A more sentimental man

Michael Ondaatje’s late style

In On Late Style, the book Edward Said was writing at the end of his life, he describes how the work and thought of great artists “acquires a new idiom” near the end of their lives. For Said, lateness isn’t a temporal category, but a fork in the road. One path leads to serene works characterized by a sense of harmony, which evince a reconciled artist. The other path is a bleak revolution. Characterized by intransigence, difficulty, contradiction, and irony, this form of lateness confronts one’s illusions about oneself and one’s own life; the art produced in this clear-eyed stage is the harvest of a newly vexed terrain.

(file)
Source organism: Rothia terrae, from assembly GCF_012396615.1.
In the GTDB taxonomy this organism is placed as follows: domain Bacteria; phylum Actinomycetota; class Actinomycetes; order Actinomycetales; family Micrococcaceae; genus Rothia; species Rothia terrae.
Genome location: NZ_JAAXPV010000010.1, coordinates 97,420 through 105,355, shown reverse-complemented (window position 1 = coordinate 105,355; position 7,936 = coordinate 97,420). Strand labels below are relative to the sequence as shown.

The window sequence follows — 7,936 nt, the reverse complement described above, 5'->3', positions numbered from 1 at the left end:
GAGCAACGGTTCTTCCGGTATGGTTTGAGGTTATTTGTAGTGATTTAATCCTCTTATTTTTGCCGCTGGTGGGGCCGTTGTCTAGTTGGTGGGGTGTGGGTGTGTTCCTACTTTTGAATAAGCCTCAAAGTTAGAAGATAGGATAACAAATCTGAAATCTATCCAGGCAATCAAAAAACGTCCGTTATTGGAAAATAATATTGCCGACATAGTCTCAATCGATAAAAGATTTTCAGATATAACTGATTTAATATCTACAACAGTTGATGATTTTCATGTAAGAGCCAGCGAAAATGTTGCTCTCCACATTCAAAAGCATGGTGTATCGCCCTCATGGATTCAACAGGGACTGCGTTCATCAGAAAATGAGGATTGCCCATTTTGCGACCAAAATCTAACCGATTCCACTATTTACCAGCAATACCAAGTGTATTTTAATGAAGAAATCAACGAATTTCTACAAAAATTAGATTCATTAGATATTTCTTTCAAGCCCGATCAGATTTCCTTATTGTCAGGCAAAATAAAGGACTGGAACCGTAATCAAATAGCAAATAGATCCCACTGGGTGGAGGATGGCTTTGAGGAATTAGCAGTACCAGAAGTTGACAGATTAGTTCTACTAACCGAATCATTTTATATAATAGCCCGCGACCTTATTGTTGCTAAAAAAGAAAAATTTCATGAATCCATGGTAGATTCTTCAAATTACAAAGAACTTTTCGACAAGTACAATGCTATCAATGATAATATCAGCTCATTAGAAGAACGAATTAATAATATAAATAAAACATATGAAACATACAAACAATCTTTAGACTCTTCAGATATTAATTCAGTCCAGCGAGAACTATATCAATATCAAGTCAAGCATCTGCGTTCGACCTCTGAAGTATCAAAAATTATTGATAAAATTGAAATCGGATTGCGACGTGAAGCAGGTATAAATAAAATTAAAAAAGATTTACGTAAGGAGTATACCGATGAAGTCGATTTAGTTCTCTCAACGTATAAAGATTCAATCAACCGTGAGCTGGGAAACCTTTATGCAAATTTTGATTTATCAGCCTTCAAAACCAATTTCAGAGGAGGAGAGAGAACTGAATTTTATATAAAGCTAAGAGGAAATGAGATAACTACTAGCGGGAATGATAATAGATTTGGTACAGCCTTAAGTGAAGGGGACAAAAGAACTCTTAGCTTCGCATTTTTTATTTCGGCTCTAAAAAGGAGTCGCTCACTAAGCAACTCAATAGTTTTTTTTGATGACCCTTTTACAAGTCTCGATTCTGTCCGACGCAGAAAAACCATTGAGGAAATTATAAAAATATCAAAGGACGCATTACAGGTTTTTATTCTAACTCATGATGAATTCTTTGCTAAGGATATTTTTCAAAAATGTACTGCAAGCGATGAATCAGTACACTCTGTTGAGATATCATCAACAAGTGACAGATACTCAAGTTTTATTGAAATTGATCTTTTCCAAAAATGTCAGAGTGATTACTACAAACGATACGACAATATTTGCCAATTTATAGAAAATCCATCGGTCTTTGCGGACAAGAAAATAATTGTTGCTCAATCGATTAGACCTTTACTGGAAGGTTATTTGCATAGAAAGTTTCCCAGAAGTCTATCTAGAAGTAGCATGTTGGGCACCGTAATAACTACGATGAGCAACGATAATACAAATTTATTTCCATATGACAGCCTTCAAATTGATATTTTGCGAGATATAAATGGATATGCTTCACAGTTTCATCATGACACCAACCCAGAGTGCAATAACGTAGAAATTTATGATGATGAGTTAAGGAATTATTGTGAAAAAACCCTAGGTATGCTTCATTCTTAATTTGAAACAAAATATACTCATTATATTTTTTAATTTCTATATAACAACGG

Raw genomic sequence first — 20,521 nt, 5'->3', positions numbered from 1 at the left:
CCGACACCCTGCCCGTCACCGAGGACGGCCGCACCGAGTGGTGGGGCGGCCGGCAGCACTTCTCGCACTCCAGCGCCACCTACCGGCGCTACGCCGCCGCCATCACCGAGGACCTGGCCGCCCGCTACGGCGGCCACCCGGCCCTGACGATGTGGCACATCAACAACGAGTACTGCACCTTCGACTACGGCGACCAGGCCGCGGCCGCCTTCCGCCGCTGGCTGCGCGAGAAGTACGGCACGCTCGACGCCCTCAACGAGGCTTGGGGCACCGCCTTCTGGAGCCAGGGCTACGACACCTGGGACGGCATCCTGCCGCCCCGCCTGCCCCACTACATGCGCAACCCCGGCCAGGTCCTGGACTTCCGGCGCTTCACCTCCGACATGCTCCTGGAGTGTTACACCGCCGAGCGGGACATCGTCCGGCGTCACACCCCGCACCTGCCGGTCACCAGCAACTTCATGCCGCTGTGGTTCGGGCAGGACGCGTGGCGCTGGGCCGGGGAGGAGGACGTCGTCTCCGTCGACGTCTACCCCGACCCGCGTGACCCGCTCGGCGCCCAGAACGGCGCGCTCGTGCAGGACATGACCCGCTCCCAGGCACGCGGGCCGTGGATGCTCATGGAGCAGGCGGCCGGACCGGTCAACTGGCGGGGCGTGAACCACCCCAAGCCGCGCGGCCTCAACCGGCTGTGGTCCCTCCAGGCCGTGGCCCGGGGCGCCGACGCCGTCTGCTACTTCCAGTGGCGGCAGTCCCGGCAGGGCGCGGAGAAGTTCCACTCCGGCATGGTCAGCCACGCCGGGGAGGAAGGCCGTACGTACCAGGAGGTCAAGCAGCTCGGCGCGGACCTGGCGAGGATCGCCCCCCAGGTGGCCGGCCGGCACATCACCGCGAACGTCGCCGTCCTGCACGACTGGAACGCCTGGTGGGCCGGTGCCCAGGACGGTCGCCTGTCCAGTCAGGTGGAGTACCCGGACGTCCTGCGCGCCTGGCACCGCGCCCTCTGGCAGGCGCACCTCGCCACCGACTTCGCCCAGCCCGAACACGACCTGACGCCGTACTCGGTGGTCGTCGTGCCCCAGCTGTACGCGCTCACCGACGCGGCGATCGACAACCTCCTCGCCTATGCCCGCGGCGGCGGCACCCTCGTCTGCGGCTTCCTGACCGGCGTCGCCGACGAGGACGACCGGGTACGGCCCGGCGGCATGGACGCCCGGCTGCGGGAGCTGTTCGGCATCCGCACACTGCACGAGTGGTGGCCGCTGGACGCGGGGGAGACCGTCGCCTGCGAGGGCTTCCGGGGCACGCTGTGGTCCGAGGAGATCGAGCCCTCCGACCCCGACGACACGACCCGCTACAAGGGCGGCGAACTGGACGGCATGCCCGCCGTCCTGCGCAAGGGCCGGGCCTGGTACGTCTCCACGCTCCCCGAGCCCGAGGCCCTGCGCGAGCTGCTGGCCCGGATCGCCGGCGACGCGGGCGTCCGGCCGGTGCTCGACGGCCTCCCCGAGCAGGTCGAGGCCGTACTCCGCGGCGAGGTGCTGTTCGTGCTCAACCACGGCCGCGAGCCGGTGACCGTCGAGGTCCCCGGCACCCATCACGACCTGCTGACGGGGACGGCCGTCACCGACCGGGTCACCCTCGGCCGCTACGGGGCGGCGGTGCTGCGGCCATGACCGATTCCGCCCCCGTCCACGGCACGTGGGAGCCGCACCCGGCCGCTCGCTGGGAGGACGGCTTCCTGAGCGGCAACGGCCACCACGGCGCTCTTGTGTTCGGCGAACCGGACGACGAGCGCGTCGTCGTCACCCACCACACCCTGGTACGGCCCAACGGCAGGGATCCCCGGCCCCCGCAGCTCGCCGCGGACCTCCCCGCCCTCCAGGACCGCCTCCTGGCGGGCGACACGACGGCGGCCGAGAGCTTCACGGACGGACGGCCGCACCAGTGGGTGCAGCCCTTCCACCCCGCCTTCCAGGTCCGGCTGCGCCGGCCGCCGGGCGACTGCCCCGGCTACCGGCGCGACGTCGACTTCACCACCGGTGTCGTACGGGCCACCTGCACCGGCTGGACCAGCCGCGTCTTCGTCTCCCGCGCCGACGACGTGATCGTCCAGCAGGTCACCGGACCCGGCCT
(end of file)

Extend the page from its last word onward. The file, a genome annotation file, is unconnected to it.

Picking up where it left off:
It’s worth considering the implications of the novels that constitute Michael Ondaatje’s late style. Ondaatje, of course, has won a Booker Prize (1992’s The English Patient), a Giller Prize (Anil’s Ghost in 2000), and five Governor General’s Awards (in fiction and poetry)...